“Millennials think of diversity and inclusion as valuing open participation by employees with different perspectives and personalities. In contrast, older workers think of its equitable representation and assimilation of people from different demographic groups.”
“Senior leaders need to recognize their organizations’ inequities – probably more than anyone else, since they have the power to make changes. But once they’ve climbed to their positions, they usually lose sight of what they had to overcome to get there.”
“It’s extraordinarily difficult to rewire the human brain, but we can “alter the environment in which decisions are made.” This approach – known as choice architecture – involves mitigating biases, not reversing them…the idea is to deliberately structure how ou present information and options: You don’t take away individuals’ right to decide or tell them what they should do. You just make it easier for them to reach more rational decisions.”
[x_button shape=”square” size=”regular” float=”none” href=”https://hbr.org/2016/07/we-just-cant-handle-diversity” title=”We Just Can’t Handle Diversity” target=”blank” info=”none” info_place=”top” info_trigger=”hover”]Read the full article[/x_button]
Source: Harvard Business Review: July/August 2016
“It shouldn’t be surprising that most diversity programs aren’t increasing diversity. Despite a few new bells and whistles, courtesy of big data, companies are basically doubling down on the same approaches they’ve used since the 1960s—which often make things worse, not better. Firms have long relied on diversity training to reduce bias on the job, hiring tests and performance ratings to limit it in recruitment and promotions, and grievance systems to give employees a way to challenge managers. Those tools are designed to preempt lawsuits by policing managers’ thoughts and actions. Yet laboratory studies show that this kind of force-feeding can activate bias rather than stamp it out. As social scientists have found, people often rebel against rules to assert their autonomy. Try to coerce me to do X, Y, or Z, and I’ll do the opposite just to prove that I’m my own person.”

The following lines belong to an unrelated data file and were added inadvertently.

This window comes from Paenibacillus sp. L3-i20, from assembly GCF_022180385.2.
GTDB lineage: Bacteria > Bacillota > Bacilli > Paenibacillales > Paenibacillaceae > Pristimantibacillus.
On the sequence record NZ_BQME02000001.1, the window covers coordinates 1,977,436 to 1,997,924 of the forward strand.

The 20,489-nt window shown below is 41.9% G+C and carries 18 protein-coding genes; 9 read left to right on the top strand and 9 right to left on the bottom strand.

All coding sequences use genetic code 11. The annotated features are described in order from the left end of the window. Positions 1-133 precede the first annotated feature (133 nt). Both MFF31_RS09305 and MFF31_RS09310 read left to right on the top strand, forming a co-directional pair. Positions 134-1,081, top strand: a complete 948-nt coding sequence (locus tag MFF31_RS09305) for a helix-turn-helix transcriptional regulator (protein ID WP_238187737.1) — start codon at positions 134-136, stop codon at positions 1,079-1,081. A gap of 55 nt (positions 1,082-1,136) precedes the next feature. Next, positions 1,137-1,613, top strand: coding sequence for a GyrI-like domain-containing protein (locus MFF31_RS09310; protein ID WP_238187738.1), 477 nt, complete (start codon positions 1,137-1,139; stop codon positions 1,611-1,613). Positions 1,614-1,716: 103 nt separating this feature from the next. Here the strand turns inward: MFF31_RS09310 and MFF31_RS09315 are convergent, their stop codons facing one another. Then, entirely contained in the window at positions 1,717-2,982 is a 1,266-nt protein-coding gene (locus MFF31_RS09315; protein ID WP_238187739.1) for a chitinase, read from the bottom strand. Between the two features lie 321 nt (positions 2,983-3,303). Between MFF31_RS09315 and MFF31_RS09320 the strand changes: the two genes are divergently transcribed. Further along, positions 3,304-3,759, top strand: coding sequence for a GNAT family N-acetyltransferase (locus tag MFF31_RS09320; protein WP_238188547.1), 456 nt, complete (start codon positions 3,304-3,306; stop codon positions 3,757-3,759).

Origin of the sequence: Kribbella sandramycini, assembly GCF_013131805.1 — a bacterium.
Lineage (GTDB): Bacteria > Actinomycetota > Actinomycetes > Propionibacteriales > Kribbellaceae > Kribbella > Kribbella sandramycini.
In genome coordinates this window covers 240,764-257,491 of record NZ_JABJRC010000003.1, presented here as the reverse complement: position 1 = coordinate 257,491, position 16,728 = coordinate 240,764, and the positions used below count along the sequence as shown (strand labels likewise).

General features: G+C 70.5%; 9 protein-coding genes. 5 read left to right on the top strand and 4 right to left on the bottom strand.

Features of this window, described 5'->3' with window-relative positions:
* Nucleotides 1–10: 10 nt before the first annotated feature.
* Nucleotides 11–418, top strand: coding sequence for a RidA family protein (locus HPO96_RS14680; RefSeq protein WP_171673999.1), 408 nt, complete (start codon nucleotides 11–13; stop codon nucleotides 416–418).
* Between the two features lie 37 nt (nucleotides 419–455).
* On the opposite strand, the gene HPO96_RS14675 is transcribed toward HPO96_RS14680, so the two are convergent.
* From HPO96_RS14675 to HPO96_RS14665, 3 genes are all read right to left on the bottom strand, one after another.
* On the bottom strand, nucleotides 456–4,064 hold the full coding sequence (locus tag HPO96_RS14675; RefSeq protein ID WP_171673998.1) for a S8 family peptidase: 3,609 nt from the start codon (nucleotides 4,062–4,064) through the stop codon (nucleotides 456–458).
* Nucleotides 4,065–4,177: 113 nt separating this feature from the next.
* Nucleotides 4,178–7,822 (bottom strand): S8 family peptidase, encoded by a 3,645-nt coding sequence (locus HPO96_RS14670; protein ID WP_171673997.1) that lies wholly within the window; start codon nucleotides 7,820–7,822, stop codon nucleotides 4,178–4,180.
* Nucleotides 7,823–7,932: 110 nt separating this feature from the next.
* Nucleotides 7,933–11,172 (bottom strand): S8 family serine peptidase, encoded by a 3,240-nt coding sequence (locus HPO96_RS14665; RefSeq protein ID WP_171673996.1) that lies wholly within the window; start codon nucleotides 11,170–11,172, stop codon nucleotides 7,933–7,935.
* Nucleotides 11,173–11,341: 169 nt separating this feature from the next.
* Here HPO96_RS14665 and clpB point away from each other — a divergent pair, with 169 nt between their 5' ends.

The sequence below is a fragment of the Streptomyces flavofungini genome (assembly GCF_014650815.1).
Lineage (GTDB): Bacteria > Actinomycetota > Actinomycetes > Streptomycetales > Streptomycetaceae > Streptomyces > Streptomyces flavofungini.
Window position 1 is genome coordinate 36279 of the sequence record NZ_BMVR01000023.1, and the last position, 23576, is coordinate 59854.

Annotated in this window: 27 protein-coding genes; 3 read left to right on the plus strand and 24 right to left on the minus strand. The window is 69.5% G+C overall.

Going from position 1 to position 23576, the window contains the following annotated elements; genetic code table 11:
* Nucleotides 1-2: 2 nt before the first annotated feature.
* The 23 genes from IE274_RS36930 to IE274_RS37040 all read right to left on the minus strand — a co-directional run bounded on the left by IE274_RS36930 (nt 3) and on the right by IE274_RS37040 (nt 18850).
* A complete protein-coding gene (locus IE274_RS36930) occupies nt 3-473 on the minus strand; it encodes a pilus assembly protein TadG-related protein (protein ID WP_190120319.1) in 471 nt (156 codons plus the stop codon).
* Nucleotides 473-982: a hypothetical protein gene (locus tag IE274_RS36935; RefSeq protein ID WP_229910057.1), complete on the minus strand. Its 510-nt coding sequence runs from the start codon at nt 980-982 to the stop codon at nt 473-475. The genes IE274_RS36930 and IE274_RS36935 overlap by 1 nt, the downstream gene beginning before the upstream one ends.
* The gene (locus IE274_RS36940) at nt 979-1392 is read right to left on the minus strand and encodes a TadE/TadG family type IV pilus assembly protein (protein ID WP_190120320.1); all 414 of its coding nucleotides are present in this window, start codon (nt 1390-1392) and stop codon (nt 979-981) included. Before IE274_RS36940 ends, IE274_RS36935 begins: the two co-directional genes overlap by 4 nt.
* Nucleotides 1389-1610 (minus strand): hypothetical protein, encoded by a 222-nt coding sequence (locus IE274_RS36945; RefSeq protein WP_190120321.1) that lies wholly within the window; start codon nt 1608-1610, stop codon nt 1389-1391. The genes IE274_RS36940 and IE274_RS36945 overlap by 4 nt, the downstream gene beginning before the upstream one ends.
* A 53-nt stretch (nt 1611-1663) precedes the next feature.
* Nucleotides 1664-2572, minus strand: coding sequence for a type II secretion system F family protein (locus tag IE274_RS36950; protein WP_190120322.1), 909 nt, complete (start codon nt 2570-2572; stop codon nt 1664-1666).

“Firms have long relied on diversity training to reduce bias on the job, hiring tests and performance ratings to limit it in recruitment and promotions, and grievance systems to give employees a way to challenge managers… Yet laboratory studies show that this kind of force-feeding can activate bias rather than stamp it out.”